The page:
I remember those first few times when baby and I were both so tired my husband actually held my breast in my daughter’s mouth so she wouldn’t unlatch herself. And forget modesty, I think every lactation consultant at the hospital touched my breasts at some point. Because let’s face it, the entire concept of what breastfeeding is supposed to feel like is so foreign, and it was just easier to have the LC show me how to self express on my own breast than guess at what she meant.

screen shot 2017 08 03 at 3 45 30 pm 10 honest things most breastfeeding moms know to be painfully true

3. It really fucking hurts … for a variety of reasons

Yes, it can take several weeks, even months, for your nipples to get used to a hungry little mouth sucking away multiple times a day, and an improper latch is likely to blame for extended pain. But sometimes the milk let down is enough to make me wanna grab my breasts in agony. And cradling a baby will give you some sick mom arms, but that pinched nerve in my shoulder and the shooting pains in my wrists aren’t worth tank top arms. How about when you let baby go a little too long between nail clippings and those tiny talons dig into your chest?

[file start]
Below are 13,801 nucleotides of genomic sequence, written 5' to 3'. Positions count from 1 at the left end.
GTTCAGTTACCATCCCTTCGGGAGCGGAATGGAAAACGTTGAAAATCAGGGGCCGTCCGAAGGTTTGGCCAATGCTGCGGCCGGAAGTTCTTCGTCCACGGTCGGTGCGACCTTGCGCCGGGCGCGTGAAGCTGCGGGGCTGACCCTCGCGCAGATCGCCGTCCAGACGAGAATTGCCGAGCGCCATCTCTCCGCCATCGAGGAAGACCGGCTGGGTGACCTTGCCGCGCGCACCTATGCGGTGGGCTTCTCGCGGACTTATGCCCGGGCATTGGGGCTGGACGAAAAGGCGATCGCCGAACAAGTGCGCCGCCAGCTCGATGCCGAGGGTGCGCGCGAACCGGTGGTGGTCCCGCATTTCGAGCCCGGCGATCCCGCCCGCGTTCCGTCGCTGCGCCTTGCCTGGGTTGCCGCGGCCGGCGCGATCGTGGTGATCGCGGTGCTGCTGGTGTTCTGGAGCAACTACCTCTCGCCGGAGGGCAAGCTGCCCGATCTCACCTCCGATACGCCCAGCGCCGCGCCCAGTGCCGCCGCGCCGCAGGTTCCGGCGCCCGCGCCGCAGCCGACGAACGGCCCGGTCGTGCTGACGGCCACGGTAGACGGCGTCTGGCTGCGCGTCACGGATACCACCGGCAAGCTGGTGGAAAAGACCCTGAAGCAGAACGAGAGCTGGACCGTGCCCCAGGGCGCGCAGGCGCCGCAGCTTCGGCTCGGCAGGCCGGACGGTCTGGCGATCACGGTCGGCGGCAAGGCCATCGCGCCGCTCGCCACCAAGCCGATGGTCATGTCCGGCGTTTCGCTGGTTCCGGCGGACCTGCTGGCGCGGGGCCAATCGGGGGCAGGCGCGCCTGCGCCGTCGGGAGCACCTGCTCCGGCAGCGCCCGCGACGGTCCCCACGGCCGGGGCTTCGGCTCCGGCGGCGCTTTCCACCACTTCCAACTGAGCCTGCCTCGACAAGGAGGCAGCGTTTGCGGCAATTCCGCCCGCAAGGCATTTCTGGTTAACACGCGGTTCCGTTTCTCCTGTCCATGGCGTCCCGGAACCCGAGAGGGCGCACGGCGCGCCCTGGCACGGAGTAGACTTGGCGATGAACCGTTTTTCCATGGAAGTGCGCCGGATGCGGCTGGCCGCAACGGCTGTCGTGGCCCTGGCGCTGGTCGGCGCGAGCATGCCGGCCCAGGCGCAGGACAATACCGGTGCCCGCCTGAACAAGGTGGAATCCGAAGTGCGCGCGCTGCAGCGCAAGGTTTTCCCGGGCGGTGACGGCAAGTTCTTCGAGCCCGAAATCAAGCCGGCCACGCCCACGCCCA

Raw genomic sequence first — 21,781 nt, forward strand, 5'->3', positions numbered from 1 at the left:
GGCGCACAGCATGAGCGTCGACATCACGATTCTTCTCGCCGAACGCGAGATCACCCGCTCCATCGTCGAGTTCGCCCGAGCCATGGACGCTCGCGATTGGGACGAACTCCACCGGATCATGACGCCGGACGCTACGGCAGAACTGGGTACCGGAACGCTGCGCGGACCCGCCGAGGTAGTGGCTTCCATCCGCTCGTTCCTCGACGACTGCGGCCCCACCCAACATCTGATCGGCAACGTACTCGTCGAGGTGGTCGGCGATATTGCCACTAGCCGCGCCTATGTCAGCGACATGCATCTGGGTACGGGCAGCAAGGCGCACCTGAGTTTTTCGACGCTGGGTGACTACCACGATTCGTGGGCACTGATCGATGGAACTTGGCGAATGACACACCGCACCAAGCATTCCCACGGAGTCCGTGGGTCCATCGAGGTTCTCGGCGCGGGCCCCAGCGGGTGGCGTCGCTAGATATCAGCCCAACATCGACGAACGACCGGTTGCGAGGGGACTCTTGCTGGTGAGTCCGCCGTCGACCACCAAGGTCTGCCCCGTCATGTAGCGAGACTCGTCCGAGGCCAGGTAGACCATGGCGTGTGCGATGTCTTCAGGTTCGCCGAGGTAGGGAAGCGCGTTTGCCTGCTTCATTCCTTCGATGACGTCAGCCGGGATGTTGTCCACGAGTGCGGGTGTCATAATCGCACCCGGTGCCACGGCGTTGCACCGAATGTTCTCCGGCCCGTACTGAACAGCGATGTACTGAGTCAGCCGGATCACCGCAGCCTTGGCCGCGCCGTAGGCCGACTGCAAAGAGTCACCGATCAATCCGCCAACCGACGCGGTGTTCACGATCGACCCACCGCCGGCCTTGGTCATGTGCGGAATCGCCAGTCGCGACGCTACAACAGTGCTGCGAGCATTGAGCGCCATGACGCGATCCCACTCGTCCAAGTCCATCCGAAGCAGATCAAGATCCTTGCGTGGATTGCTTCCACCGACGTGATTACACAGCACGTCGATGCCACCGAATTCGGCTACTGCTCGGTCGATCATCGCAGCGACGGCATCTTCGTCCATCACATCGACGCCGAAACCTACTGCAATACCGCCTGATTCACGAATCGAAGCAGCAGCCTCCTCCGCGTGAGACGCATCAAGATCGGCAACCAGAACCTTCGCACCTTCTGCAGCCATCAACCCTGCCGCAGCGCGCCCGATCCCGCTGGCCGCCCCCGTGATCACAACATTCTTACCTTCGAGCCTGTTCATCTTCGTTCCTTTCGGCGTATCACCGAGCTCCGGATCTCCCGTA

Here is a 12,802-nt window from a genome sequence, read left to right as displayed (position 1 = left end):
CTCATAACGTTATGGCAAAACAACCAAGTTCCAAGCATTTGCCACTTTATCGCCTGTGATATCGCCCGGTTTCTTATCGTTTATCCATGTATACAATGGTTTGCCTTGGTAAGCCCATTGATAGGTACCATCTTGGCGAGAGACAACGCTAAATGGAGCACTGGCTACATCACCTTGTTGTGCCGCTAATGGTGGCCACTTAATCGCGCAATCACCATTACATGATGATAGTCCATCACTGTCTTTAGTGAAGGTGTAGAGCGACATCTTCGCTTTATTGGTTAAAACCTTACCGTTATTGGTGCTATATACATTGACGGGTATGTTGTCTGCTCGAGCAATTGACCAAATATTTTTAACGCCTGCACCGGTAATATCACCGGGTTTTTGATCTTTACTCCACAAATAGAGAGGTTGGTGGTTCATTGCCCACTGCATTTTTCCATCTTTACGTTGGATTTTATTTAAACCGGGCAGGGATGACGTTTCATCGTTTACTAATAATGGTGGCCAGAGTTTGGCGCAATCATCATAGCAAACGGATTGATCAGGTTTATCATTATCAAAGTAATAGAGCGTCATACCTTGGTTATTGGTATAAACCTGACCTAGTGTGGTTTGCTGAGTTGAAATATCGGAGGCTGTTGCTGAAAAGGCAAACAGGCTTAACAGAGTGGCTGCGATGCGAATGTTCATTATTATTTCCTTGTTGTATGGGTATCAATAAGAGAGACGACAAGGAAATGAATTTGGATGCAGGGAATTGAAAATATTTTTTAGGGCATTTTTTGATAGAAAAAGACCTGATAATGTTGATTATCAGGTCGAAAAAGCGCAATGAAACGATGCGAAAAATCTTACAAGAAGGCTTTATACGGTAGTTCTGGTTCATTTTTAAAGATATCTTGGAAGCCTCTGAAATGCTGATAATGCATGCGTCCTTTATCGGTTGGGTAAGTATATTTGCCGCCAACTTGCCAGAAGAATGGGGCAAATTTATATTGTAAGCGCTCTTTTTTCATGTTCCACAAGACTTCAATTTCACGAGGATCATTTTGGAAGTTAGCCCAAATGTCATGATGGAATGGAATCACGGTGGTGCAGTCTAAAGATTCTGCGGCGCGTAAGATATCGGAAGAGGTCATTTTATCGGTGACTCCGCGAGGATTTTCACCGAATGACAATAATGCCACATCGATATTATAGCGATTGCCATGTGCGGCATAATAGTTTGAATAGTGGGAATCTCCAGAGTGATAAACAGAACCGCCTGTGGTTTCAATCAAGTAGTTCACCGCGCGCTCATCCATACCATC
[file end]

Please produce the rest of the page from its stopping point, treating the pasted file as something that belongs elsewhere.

4. It’s not always the lovey-dovey bonding experience you imagined, which leads to mommy guilt

Sometimes it’s just about getting your baby fed, and getting on with the rest of your day. Because you’re not just a food source, you’re a complex being with needs and desires of your own. Like the urge to pee you’ve been holding in for 2 hours because you were worried the flush of the toilet would wake your napping baby, or just wanting to scroll through Instagram so you can see what your non-parenting friends are up to these days. Yes, you probably spend many feedings staring lovingly down at your baby, but there’s no shame in watching TV while you’re doing it either.